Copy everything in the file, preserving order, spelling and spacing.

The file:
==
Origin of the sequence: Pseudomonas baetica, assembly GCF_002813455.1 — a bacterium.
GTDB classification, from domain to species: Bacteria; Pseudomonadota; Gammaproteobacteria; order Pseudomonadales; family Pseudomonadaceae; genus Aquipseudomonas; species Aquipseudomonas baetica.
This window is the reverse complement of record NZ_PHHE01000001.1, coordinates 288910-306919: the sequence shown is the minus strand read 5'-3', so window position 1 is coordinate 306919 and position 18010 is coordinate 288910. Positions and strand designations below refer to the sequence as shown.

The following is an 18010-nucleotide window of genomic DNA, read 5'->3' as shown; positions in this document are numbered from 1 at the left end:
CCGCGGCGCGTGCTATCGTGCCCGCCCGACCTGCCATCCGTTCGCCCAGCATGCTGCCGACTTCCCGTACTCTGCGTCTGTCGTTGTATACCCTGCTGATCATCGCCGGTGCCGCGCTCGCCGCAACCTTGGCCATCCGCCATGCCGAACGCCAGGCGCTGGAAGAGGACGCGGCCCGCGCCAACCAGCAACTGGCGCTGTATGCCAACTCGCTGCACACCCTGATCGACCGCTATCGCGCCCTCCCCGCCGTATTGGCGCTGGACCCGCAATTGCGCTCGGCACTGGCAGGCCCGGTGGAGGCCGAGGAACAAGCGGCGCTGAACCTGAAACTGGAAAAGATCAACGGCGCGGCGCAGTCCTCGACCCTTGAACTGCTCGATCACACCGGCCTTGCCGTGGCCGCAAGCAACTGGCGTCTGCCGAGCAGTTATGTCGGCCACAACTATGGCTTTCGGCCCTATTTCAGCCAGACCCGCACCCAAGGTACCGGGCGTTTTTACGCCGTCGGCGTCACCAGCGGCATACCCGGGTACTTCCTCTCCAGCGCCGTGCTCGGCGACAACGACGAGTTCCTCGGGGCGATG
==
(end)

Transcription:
Origin of the sequence: Pseudomonas baetica, assembly GCF_002813455.1 — a bacterium.
GTDB classification, from domain to species: Bacteria; Pseudomonadota; Gammaproteobacteria; order Pseudomonadales; family Pseudomonadaceae; genus Aquipseudomonas; species Aquipseudomonas baetica.
This window is the reverse complement of record NZ_PHHE01000001.1, coordinates 288910-306919: the sequence shown is the minus strand read 5'-3', so window position 1 is coordinate 306919 and position 18010 is coordinate 288910. Positions and strand designations below refer to the sequence as shown.

The following is an 18010-nucleotide window of genomic DNA, read 5'->3' as shown; positions in this document are numbered from 1 at the left end:
CCGCGGCGCGTGCTATCGTGCCCGCCCGACCTGCCATCCGTTCGCCCAGCATGCTGCCGACTTCCCGTACTCTGCGTCTGTCGTTGTATACCCTGCTGATCATCGCCGGTGCCGCGCTCGCCGCAACCTTGGCCATCCGCCATGCCGAACGCCAGGCGCTGGAAGAGGACGCGGCCCGCGCCAACCAGCAACTGGCGCTGTATGCCAACTCGCTGCACACCCTGATCGACCGCTATCGCGCCCTCCCCGCCGTATTGGCGCTGGACCCGCAATTGCGCTCGGCACTGGCAGGCCCGGTGGAGGCCGAGGAACAAGCGGCGCTGAACCTGAAACTGGAAAAGATCAACGGCGCGGCGCAGTCCTCGACCCTTGAACTGCTCGATCACACCGGCCTTGCCGTGGCCGCAAGCAACTGGCGTCTGCCGAGCAGTTATGTCGGCCACAACTATGGCTTTCGGCCCTATTTCAGCCAGACCCGCACCCAAGGTACCGGGCGTTTTTACGCCGTCGGCGTCACCAGCGGCATACCCGGGTACTTCCTCTCCAGCGCCGTGCTCGGCGACAACGACGAGTTCCTCGGGGCGATG